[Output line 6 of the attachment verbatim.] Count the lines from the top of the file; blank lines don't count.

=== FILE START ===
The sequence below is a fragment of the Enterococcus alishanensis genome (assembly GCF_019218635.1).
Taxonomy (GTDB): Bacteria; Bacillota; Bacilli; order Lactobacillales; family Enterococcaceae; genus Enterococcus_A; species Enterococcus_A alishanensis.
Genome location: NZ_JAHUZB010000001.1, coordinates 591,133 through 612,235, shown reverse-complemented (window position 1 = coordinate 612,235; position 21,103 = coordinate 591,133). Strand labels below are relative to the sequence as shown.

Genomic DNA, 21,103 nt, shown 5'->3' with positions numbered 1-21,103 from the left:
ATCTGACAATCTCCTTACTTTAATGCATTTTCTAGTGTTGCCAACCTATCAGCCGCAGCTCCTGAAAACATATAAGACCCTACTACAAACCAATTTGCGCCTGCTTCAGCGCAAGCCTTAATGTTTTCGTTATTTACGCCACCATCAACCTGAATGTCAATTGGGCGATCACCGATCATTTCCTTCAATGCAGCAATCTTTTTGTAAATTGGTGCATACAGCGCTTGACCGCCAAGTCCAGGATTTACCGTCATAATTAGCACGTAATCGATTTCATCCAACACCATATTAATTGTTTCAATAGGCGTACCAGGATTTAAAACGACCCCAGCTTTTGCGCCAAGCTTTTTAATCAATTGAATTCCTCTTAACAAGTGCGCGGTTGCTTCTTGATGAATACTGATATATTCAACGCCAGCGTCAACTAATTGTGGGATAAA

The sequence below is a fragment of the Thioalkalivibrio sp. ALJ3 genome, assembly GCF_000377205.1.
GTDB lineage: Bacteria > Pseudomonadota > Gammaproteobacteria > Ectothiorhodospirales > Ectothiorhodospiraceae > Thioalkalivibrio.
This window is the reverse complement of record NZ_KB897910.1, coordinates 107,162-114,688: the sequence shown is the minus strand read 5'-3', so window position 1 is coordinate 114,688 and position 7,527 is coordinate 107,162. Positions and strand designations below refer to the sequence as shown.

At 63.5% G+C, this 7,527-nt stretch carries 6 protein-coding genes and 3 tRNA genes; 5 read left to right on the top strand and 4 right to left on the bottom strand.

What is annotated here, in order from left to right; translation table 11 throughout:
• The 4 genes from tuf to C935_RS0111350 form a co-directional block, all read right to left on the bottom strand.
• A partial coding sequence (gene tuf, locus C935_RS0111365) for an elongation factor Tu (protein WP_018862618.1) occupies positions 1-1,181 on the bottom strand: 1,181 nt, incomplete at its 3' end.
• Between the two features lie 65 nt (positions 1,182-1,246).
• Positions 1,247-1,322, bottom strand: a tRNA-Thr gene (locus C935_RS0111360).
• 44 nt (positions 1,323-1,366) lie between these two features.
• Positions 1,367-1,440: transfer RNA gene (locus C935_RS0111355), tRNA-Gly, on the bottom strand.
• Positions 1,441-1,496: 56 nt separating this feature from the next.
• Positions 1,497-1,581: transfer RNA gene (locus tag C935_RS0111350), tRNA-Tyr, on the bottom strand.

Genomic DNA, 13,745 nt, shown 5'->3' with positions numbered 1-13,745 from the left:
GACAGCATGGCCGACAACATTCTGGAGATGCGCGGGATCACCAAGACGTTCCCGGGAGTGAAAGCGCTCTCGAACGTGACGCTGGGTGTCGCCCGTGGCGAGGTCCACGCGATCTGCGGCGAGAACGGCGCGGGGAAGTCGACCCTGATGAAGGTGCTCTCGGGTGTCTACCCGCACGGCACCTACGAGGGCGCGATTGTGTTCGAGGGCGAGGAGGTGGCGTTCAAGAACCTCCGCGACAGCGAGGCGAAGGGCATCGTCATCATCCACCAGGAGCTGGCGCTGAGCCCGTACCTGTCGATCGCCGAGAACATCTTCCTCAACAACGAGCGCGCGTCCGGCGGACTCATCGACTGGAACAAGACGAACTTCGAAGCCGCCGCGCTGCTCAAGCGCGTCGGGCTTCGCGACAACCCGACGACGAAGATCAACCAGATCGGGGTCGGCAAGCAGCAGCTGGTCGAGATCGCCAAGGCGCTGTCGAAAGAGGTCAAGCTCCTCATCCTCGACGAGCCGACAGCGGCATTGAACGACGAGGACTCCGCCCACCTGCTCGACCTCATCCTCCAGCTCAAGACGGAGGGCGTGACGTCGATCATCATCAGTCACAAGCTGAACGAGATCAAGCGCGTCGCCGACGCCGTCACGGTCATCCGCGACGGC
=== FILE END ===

The sequence below is a fragment of the Thioalkalivibrio sp. ALJ3 genome, assembly GCF_000377205.1.